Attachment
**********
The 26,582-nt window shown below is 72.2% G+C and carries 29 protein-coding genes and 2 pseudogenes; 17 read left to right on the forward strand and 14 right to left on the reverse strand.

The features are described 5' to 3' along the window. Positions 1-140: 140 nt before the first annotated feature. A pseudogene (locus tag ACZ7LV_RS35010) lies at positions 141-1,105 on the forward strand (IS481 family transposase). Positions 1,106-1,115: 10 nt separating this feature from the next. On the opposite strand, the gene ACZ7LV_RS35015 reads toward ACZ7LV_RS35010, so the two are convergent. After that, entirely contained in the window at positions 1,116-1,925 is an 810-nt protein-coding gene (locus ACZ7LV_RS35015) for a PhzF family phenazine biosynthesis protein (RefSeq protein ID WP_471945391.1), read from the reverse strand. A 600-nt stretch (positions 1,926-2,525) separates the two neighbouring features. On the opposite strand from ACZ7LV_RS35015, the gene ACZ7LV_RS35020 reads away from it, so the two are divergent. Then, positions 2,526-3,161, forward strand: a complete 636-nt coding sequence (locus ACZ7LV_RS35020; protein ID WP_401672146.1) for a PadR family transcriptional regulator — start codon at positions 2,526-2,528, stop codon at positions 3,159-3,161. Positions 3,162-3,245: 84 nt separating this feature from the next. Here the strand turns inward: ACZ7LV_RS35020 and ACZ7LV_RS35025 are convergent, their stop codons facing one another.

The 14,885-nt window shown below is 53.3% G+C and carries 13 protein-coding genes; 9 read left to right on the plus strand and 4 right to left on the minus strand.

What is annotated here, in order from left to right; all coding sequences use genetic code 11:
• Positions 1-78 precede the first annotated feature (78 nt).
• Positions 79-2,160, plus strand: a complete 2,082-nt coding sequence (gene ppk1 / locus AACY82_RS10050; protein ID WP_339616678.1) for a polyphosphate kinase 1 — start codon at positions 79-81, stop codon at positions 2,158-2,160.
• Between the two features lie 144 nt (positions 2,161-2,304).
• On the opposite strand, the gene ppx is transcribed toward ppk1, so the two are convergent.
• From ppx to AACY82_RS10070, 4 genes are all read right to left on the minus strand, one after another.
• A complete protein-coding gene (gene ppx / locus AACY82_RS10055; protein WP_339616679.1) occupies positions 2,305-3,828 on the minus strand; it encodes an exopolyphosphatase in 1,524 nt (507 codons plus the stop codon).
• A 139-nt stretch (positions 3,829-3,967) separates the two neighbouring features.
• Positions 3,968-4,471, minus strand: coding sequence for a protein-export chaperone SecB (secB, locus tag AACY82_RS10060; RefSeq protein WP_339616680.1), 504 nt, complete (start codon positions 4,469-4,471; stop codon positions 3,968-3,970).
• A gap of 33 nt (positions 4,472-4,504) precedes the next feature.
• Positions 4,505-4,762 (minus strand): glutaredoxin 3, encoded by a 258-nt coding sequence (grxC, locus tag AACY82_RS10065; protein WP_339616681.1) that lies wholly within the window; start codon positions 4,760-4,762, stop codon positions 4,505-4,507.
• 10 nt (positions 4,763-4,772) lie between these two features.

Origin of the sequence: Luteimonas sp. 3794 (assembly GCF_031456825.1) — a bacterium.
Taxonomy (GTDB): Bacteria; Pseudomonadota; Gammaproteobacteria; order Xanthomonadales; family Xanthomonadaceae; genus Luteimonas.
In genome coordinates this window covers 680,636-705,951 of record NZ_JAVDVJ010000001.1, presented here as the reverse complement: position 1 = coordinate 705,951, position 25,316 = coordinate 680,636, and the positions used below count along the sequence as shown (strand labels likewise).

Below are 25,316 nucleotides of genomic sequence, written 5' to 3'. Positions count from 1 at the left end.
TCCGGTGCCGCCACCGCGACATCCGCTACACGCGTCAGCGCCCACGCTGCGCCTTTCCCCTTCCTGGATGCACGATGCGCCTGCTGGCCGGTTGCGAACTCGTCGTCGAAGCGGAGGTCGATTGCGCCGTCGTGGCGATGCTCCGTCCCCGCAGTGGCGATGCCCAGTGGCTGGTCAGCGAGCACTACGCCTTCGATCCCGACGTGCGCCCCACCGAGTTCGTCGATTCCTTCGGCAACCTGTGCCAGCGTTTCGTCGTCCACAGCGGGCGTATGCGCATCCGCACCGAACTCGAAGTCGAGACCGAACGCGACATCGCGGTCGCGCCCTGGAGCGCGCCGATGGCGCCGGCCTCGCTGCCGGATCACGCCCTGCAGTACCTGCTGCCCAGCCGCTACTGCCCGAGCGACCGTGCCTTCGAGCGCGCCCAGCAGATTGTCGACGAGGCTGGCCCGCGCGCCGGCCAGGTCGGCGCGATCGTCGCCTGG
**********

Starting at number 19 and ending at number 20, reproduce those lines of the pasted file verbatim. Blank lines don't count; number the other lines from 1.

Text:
Below are 25,316 nucleotides of genomic sequence, written 5' to 3'. Positions count from 1 at the left end.
TCCGGTGCCGCCACCGCGACATCCGCTACACGCGTCAGCGCCCACGCTGCGCCTTTCCCCTTCCTGGATGCACGATGCGCCTGCTGGCCGGTTGCGAACTCGTCGTCGAAGCGGAGGTCGATTGCGCCGTCGTGGCGATGCTCCGTCCCCGCAGTGGCGATGCCCAGTGGCTGGTCAGCGAGCACTACGCCTTCGATCCCGACGTGCGCCCCACCGAGTTCGTCGATTCCTTCGGCAACCTGTGCCAGCGTTTCGTCGTCCACAGCGGGCGTATGCGCATCCGCACCGAACTCGAAGTCGAGACCGAACGCGACATCGCGGTCGCGCCCTGGAGCGCGCCGATGGCGCCGGCCTCGCTGCCGGATCACGCCCTGCAGTACCTGCTGCCCAGCCGCTACTGCCCGAGCGACCGTGCCTTCGAGCGCGCCCAGCAGATTGTCGACGAGGCTGGCCCGCGCGCCGGCCAGGTCGGCGCGATCGTCGCCTGG